9.2 Section Objectives – page 225 Relate the structure of chloroplasts to the events in photosynthesis. Section Objectives: Describe light-dependent reactions. Explain the reactions and products of the light- independent Calvin cycle.
5 Types of Energy 1)Chemical Energy 2)Physical Energy 3)Heat Energy 4)Electrical Energy 5)Light Energy
These 5 types of energy can be in two major forms Potential Energy: The energy is stored Kinetic or Free Energy: The energy is released or converted into one of the 5 types of free energy
Two Types of Reactions Endergonic: Needs energy to take place Example: Exergonic: Releases heat, light etc. Example:
Section 9.2 Summary – pages 225-230 Trapping Energy from Sunlight The process that uses the sun’s energy to make simple sugars is called photosynthesis.
Section 9.2 Summary – pages 225-230 Photosynthesis happens in two phases. 2. The molecules of ATP produced in the light- dependent reactions are then used to fuel the light-independent reactions that produce simple sugars. The general equation for photosynthesis is written as 6CO 2 + 6H 2 O→C 6 H 12 O 6 + 6O 2 Trapping Energy from Sunlight 1. The Light –dependent reactions convert solar energy into chemical energy
Section 9.2 Summary – pages 225-230 The chloroplast and pigments To trap the energy in the sun’s light, the thylakoid membranes contain pigments, molecules that absorb specific wavelengths of sunlight. Although a photosystem contains several kinds of pigments, the most common is chlorophyll. Chlorophyll absorbs most wavelengths of light except green.
Section 9.2 Summary – pages 225-230 Light-Dependent Reactions As sunlight strikes the chlorophyll molecules in a photosystem of the thylakoid membrane, the energy in the light is transferred to electrons. These highly energized, or excited, electrons are passed from chlorophyll to an electron transport chain, a series of proteins embedded in the thylakoid membrane.
Section 9.2 Summary – pages 225-230 This “lost” energy can be used to form ATP from ADP, or to pump hydrogen ions into the center of the thylakoid disc. Electrons are re-energized in a second photosystem and passed down a second electron transport chain. Light-Dependent Reactions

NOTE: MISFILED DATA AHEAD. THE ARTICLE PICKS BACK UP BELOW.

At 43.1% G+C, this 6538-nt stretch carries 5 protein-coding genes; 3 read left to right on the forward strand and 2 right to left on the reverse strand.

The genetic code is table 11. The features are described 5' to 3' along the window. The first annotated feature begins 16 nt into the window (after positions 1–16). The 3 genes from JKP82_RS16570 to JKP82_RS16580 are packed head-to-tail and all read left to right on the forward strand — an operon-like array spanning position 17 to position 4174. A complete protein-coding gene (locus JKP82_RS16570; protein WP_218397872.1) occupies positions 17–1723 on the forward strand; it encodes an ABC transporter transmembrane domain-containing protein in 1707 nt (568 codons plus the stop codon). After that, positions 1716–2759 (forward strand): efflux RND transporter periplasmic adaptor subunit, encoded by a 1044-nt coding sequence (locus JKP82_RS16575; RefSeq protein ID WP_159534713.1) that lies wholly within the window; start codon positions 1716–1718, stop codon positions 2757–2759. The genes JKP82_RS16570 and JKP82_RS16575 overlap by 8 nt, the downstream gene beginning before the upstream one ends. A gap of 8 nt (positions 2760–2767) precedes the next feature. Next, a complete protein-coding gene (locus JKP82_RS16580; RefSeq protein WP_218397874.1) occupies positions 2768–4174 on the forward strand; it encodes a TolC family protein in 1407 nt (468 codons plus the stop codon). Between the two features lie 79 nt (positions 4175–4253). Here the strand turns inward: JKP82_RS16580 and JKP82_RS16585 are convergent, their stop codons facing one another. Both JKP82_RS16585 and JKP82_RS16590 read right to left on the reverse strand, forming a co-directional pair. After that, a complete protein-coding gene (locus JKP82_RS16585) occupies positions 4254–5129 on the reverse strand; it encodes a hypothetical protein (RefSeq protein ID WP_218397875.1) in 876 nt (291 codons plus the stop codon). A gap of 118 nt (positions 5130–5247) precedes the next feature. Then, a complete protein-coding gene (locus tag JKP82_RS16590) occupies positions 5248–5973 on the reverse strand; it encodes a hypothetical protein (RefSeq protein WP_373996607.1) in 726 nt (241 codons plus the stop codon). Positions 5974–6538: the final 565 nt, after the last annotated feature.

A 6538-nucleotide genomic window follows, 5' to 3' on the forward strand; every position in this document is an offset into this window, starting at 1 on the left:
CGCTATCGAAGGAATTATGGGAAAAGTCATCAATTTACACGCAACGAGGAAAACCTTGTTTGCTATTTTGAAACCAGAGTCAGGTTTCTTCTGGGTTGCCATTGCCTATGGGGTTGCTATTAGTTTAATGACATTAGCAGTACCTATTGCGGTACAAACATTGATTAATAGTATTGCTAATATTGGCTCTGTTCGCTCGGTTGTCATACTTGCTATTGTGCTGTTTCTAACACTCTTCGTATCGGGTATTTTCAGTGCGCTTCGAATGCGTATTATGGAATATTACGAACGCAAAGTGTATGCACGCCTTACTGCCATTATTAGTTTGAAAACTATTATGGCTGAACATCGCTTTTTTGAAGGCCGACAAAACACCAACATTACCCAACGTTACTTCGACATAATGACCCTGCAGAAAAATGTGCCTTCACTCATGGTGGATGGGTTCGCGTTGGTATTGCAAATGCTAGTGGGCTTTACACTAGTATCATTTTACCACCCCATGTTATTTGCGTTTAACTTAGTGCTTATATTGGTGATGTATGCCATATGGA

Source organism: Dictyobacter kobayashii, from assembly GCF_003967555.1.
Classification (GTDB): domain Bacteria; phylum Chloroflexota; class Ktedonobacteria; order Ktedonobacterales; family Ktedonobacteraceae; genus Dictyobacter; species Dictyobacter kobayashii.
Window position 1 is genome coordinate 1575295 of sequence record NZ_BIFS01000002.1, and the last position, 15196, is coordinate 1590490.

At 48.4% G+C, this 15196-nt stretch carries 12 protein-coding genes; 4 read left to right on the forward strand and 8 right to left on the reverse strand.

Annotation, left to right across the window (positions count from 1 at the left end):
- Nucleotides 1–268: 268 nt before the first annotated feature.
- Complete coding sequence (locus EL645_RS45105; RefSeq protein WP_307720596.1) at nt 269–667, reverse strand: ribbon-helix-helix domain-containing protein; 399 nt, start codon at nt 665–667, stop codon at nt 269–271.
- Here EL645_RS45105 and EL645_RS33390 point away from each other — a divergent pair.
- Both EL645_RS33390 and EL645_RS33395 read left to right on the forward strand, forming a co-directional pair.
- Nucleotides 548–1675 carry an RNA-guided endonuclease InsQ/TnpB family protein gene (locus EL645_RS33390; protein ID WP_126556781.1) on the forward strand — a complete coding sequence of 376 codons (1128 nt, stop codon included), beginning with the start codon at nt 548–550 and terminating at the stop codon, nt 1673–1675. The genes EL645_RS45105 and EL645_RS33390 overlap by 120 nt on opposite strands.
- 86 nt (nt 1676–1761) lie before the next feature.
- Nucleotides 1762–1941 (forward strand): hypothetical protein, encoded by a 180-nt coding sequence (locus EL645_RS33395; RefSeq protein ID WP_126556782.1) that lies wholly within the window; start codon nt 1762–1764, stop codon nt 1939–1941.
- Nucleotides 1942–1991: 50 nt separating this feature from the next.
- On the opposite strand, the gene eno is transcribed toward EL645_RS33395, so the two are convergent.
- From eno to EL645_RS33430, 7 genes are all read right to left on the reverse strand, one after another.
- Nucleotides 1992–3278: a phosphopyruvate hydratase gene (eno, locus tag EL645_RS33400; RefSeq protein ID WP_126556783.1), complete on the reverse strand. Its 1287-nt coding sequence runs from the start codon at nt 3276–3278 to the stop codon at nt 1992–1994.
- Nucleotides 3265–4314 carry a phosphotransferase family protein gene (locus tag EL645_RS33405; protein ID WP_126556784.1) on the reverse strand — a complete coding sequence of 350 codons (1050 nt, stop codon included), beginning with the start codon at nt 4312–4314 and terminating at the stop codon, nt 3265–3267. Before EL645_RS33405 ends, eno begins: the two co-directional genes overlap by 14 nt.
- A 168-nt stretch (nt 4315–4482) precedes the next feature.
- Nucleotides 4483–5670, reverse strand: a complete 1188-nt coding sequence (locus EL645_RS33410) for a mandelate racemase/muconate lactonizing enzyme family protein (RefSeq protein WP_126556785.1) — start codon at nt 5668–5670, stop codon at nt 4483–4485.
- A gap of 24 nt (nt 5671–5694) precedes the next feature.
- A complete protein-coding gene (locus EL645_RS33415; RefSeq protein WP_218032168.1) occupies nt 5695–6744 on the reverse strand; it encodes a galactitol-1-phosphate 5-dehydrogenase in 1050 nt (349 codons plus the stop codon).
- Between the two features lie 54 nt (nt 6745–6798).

Section 9.2 Summary – pages 225-230 The electrons are transferred to the stroma of the chloroplast. To do this, an electron carrier molecule called NADP is used. NADP can combine with two excited electrons and a hydrogen ion (H + ) to become NADPH. NADPH will play an important role in the light- independent reactions. Light-Dependent Reactions
Section 9.2 Summary – pages 225-230 Restoring electrons To replace the lost electrons, molecules of water are split in the first photosystem. This reaction is called photolysis. Sun Chlorophyll 2e - H2OH2O O 2 + 2H + 1 _ 2 H 2 O 2 _ 1 O 2 + 2e -
Section 9.2 Summary – pages 225-230 The oxygen produced by photolysis is released into the air and supplies the oxygen we breathe. The electrons are returned to chlorophyll. The hydrogen ions are pumped into the thylakoid, where they accumulate in high concentration. Restoring electrons
Light Reactions Takes place on thylakoids Electrons excited from chlorophyll Water is split to donate the electrons. The waste is oxygen. It is released into the air Sunlight is needed to split the water and excite the electrons 2 products go to dark reactions: –1) ATP –2) NADPH (carries electrons and hydrogen) Products goes to Calvin Cycle (Dark reactions) to help make sugar.